Tufts student mothers lobby for on-campus housing to accommodate their children
The Boston Globe
May 1, 2007
By April Simpson
Student mothers at Tufts University are asking the school to provide on-campus apartments where they can live with their children, an unusual arrangement.
The group members and the dean of student affairs plan to meet this week to talk about how feasible it would be for the school to provide housing for students with children.
Anne Stevenson, cofounder of the Tufts Alliance for the Advancement of Mothers, said dozens of parents are forced to drop out of Tufts each year because they cannot afford day care and a two-bedroom apartment nearby. Some of those who have family in the area commute as much as 60 miles to school. Affordable campus housing would let students be active in their children’s lives and on campus.
At least eight colleges nationwide, including Endicott College in Beverly, offer full residential programs for single parents, while some others provide informal arrangements. Many public universities offer family housing, which can be for couples or single parents.
More private colleges will probably confront the need for housing for single parents because more are encouraged to go to college than in the past, and the population of traditional-age students is expected to decline in the future, experts say.
“Just because you have a child doesn’t mean your life stops,” said 22-year-old Griselmarie Alemar, who has taken time off from Tufts to raise her 5-month-old child. “These girls have to stop their lives and get a job or leave their babies so they can get an education.”
Tufts officials, who do not track how many students have children, said this is the first time they’ve been asked to provide housing for single parents and their children.
Bruce Reitman, dean of student affairs at Tufts, said the school currently works with single parents individually to connect them with local resources, including legal advice, landlords, and a list of available apartments nearby. Reitman said Tufts will work to provide the housing the group requested after it sorts out various details, including whether they are asking for day care and childproofing in the apartments.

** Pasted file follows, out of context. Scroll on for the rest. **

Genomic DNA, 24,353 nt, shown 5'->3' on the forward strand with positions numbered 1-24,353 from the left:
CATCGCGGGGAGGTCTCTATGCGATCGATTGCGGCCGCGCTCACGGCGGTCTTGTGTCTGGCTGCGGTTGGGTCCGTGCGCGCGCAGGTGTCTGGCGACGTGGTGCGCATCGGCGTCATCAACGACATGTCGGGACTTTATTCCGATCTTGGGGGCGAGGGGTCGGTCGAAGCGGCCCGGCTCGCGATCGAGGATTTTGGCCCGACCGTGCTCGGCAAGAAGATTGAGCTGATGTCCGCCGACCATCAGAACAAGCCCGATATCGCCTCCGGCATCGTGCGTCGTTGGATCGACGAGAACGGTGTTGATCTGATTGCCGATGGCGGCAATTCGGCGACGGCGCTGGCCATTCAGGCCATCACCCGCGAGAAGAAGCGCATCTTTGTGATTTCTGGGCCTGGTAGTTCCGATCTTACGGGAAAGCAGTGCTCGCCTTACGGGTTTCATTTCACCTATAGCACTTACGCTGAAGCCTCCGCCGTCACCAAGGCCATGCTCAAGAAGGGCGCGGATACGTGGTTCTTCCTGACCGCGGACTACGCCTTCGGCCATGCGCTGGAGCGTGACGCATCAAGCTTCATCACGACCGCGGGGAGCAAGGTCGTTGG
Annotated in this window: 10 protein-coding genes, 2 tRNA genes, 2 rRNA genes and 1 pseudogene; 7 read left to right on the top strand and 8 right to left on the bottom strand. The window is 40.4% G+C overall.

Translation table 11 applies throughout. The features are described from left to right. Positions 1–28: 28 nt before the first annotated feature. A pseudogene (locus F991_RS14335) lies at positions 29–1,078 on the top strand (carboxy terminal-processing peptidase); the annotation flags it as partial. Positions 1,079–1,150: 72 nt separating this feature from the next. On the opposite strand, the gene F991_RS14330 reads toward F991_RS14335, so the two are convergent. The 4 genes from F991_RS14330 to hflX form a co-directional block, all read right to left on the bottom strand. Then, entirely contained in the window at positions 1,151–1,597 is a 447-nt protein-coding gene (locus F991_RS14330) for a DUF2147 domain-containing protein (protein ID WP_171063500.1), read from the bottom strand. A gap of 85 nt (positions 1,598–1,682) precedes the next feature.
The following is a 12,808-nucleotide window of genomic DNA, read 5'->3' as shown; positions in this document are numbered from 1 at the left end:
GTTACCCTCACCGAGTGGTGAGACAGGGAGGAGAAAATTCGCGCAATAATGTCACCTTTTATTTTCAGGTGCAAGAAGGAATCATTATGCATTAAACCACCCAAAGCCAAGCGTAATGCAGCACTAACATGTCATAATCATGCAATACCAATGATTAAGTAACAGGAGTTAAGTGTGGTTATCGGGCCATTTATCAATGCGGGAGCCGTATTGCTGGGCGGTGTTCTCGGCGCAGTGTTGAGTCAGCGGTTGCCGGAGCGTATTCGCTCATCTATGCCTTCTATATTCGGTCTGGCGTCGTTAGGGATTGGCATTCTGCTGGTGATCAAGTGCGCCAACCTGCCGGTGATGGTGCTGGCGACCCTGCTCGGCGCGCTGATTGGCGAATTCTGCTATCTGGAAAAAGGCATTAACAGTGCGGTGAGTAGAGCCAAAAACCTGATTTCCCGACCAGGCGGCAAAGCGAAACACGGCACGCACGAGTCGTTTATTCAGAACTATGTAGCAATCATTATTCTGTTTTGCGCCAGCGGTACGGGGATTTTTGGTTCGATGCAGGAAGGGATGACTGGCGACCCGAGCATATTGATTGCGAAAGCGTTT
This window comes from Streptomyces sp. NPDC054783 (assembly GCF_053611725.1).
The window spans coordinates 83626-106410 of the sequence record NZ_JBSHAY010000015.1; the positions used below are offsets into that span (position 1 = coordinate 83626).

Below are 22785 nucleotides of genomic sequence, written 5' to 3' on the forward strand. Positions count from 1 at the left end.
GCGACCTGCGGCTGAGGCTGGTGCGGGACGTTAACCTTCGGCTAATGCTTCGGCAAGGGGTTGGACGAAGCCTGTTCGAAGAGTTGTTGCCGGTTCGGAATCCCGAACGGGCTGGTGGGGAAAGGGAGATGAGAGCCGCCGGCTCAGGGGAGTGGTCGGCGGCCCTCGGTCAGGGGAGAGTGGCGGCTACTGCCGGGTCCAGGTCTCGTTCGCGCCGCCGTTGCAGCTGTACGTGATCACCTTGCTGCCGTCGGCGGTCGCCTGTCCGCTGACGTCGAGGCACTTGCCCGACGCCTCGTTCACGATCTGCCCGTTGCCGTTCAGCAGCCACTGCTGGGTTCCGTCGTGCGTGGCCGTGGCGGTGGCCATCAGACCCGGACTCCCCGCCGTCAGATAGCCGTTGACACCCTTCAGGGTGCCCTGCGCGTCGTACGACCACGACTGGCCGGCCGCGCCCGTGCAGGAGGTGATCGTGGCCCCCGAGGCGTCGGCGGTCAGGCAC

“Providing housing is not the magic solution unless you also address the support and care issues,” Reitman said.
Stevenson transferred to Tufts from University of Massachusetts at Boston in 2003 and subsequently took a year off to have her son. Upon returning, Stevenson said, she inquired about on-campus housing, and was told there was none. Stevenson, who had a full academic scholarship, said she was advised to take out loans to pay for housing and day care. After graduating last year, Stevenson finds herself $35,000 in debt.
As a student, Stevenson connected with about 20 undergraduate parents to create the group, including 23-year-old Yissy Perez, who was poised to begin her junior year when she learned she was pregnant.
Morning sickness made it impossible for Perez to continue with her engineering studies, so she took a semester off. After delivering a baby girl, she lived in an on-campus dorm without her daughter.
Perez could not afford day care, or the cost of rent near Tufts, where two-bedroom apartments hover around $1,500 a month, more costly than her Tufts room and board. Now her family cares for the child in Lawrence during the week, and she returns home via commuter rail on Fridays. Although Perez could live at home and attend a school nearby, she says she wants to graduate from the school she entered as a freshman.
It has been hard leaving her baby during the week, said Perez, who will graduate this month. “She doesn’t call me Mom anymore, which is really sad and painful,” she said.
Last month, the Tufts student senate passed a resolution in support of the student group’s efforts.
Mary Lee Hoganson, president of the National Association for College Admission Counseling, said on-campus housing for single parents has become a growing issue among private colleges as more young parents return to college to increase job opportunities and get off welfare.
“It’s not that there are more single mothers, but there are more single mothers who are being encouraged to go to college,” Hoganson said. “It’s no longer a taboo that would preclude you from having a future.”
Steven Roy Goodman, a college admissions consultant in Washington, D.C., said that if Tufts accommodates these single parents, it would join a movement of schools repositioning themselves to attract a broader demographic. With the rising cost of college, students are also demanding equitable accommodations.
“Universities in 50 years will look very different from what they look like today,” Goodman said. “The 18- to 22-year-old traditional college student [population] is going to shrink, so in order for universities to survive, they have to reach out to other communities.”